treated as a commodity, it will remain vulnerable to downward demand led
In strategic terms, the concept of an agricultural commodity is
delusional. In today’s competitive market space, non-value added
agricultural commodities are literally nonexistent. A good example is
the Israeli orange. The Jaffa orange is able to command a premium. Sri
Lanka has lived far too long on the assumption that buyers would seek
out a quality tea through such mechanisms as the auctions. While
investments focus on operational strategies, little or no ‘marketing
investments’ are made, further supporting the notion that a ‘good tea’
will fetch a decent price at the auctions.
Here are some of the key pointers to the pitfalls and myopic ideas that
prevent Sri Lanka’s tea being competitive:
(a) Reduce input costs
While input cost reduction is popular, the strategy is inadequate
because the focus is not on demand led production, and is unconcerned
with external market conditions. To meet global price benchmarks, firms
often target visible productivity measures such as kg per labour-day
without considering factors that may have an impact on the quantity (kg)
of tea plucked. A number of studies by the ILO and other organisations
indicate that the number of plants per hectare, the height, weight, age
and experience of the plucker, etc. contribute to labour productivity.
They emphasise that pursuing a traditional production model will not
improve the productivity of Sri Lanka tea. Therefore input cost
reduction is not necessarily the answer.
(b) Auctions are a transparent way
While the internet will bring buyers and sellers closer in a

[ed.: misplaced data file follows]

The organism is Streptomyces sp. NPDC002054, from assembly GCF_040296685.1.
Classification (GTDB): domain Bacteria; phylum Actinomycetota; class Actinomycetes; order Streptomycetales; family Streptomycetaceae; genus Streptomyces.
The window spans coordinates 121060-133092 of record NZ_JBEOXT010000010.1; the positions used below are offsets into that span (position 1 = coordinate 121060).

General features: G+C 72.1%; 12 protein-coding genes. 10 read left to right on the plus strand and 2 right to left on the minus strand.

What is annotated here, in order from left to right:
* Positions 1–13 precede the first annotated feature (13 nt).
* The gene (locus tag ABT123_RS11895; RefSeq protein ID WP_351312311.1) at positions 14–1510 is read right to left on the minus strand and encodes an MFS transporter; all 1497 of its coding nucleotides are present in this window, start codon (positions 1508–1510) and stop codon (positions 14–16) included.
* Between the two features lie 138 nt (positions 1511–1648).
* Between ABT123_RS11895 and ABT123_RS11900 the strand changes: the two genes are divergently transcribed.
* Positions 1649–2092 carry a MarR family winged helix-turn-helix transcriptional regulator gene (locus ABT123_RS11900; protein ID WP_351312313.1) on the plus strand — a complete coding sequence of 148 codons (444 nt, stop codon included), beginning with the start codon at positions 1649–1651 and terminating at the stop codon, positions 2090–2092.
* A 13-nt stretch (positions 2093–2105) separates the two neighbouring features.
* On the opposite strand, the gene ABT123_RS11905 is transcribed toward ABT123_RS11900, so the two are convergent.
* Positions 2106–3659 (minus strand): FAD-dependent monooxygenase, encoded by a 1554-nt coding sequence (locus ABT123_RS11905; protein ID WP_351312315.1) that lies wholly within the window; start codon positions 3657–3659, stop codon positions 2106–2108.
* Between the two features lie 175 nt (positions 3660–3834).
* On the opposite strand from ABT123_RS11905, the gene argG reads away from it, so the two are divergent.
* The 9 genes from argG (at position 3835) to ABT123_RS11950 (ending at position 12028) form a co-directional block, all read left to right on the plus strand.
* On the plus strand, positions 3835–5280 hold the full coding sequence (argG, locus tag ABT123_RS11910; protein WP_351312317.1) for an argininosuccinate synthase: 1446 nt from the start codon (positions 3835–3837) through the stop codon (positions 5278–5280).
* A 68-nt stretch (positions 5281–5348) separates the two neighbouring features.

‘buyer-seller market space’ the traditional auction system will continue
to play a significant role in the foreseeable future. This is because
producers do not have access to the downstream distribution and retail
channels and are dependent on importers from tea consuming countries.
The larger corporates understand this challenge well. Therefore building
channel integration and control into their business strategy is seen as
key. The strategic acquisition of Tetley gave TATA instant access to the
British and European markets. TATA has gained access to the US market as
well through an aggressive acquisition strategy. ‘Honest Tea’, a fast
growing brand now has access to the huge distribution reach of
Coca-Cola. These strategies minimise the dependence on the auction
(c) European and Middle Eastern Markets
Sri Lanka is the largest single exporter of tea closely followed by
Kenya. While we enjoy significant volume share we do not enjoy a
corresponding revenue share. This is attributed to the lack of
integration of production and marketing. The total market for tea is
approximately US $ 47 bn. While per capita consumption of tea in the
USA, the biggest revenue market is low, Americans paid top dollar per
cup. The USA boasts most of the recent tea innovations of note. Yet Sri